CO2 injections?

Apr 27, 2015
Hey guys, I just got a 38 gallon tank with plans of adding plants into it, and putting my fish from a 10 gallon tank into this new one.
I have never had live plants before, and have heard about CO2 injections so the plants will grow. Our tap water (non-chlorinated) is full of CO2, so could i just use some of that, or are CO2 injections necessary?


Forum Manager
May 16, 2003
Hello, hopefully someone else will pipe up as I am not well versed in keeping aquarium plants, but from what I understand a CO2 injector is not 100% necessary, but can be helpful, especially if you get more serious into a planted tank. When you start adding CO2, you start messing with the chemistry of the tank and have to be ready to adjust as necessary and learn about kh and gh. Most people I know start a planted tank with a good substrate that plants will like, and make sure their lighting is sufficient.

It wouldn't hurt to do some more research into the type of plants you are trying to grow. Some require more specific conditions to thrive, while others don't need as much light or other conditions.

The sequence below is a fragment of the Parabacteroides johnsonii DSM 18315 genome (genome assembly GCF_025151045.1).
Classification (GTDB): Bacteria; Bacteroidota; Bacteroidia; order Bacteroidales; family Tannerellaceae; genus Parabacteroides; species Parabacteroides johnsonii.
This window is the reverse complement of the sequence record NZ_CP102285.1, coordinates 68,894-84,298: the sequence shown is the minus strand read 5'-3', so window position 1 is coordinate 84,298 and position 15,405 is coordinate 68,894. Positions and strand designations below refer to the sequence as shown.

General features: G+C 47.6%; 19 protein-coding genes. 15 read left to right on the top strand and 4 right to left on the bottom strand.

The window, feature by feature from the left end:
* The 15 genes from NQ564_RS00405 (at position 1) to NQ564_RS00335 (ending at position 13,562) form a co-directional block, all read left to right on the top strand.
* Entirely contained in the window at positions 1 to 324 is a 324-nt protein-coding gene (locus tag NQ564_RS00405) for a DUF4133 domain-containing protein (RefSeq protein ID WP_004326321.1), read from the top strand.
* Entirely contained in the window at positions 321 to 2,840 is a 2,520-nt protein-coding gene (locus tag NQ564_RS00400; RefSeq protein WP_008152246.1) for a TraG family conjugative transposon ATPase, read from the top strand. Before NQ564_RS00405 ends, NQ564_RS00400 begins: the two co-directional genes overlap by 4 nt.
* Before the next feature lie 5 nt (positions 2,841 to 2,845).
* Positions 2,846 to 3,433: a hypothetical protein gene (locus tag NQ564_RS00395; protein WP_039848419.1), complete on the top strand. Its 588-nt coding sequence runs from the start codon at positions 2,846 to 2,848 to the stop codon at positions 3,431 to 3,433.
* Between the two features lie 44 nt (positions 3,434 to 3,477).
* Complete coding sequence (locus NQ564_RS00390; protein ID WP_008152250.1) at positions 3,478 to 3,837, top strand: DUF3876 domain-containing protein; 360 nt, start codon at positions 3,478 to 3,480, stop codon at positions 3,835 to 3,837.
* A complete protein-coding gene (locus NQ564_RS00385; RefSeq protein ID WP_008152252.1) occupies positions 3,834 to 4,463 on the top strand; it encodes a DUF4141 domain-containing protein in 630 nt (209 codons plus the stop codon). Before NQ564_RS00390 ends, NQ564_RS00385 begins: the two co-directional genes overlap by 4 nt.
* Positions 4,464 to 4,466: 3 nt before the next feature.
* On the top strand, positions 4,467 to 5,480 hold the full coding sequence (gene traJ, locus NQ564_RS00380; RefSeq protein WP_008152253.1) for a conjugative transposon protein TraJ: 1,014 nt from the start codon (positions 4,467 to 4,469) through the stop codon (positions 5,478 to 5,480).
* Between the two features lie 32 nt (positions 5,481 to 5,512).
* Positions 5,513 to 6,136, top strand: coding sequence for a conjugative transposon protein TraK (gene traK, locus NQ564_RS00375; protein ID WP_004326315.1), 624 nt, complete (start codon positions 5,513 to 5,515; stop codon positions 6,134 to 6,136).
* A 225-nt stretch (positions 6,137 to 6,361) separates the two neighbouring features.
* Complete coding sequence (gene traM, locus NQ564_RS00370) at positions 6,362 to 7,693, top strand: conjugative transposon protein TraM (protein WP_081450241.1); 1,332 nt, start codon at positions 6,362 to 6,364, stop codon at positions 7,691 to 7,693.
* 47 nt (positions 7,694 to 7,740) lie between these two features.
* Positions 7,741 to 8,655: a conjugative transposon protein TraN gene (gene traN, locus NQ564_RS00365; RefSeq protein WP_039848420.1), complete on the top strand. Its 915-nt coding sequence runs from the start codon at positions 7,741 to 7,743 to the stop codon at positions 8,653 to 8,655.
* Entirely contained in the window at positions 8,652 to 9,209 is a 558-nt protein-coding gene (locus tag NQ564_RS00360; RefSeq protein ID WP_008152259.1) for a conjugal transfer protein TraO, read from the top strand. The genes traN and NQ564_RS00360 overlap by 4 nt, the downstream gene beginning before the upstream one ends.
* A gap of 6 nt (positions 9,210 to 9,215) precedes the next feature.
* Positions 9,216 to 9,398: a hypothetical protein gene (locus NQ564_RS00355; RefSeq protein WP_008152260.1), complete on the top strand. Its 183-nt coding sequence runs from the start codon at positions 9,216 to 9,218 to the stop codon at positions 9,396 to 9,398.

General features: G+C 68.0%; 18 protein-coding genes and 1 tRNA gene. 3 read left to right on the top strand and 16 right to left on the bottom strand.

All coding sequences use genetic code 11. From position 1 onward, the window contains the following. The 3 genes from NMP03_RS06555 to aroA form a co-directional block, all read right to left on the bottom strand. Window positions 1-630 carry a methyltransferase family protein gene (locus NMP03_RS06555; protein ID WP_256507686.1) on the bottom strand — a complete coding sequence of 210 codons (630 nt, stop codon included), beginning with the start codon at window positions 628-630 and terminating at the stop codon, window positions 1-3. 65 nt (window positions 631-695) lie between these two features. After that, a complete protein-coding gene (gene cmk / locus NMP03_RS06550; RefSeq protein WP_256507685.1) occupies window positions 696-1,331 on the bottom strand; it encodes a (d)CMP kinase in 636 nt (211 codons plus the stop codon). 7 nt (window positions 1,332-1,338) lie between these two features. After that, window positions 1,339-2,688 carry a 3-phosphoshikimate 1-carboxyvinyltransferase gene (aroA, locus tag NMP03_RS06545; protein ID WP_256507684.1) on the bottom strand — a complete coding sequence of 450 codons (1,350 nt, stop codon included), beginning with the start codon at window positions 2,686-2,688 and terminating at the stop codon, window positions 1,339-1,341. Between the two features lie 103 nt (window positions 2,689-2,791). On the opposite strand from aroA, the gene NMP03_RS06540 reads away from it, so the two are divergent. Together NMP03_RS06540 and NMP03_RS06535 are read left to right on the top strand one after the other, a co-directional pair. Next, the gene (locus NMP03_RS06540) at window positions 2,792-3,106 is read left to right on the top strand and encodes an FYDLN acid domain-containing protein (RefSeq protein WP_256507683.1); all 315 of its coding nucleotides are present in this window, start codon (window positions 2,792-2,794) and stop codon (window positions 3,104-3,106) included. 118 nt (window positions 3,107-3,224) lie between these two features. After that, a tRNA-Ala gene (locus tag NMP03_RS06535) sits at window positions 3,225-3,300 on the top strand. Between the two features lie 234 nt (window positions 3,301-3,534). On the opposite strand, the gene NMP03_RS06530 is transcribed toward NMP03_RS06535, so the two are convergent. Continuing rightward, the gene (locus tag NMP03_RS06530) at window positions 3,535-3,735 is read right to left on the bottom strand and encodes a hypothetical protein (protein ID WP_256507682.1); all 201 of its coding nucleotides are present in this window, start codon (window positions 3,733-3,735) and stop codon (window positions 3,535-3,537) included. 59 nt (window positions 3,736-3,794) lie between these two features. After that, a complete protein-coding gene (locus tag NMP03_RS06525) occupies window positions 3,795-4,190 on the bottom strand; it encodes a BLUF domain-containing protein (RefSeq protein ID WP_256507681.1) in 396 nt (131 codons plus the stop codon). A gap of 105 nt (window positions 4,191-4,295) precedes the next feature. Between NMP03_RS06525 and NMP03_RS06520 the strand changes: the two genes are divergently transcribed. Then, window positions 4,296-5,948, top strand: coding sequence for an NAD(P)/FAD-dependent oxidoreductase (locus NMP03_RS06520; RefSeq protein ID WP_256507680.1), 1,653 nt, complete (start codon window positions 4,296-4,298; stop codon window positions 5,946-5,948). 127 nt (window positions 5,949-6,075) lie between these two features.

Elite Fish
Jul 19, 2004
Cape Cod
CO2 is only necessary for some specific more difficult plants, or if you have a heavily planted tank with high light (so that the plants are using up more CO2 than the fish are producing).

You don't need CO2 for most planted tanks. Plus you have to be careful with it as if you have too much going in, you can actually gas your fish.


Superstar Fish
Jan 11, 2013
East Aurora, NY
Like said, CO2 addition isn't necessary for a lower-light setup. As the intensity of the lighting goes up, so does the need for CO2. High light and not enough CO2 will eventually lead to an algae problem in your tank. It's all about the balance.

Glutaral products like Seachem's Flourish Excel, API liquid CO2, or commercially available Metricide 50 can be added as a CO2 substitute. It's not as efficient as real CO2, but has proven to work perfectly by more planted tank keepers than I care to link to.

Having a true planted tank takes lots of patience and resources. Often more than the fish require.

I used to be more diligent with glutaral and liquid fert additions to my tanks, but kind of stopped since I wasn't getting any more of a positive result than leaving it alone and just doing my weekly water changes. Here's my two 'tanks with plants'. I wouldn't really call them "planted'. The 29g contents used to be packed in a 10g. You really need a 20L at a minimum for a tank with plants.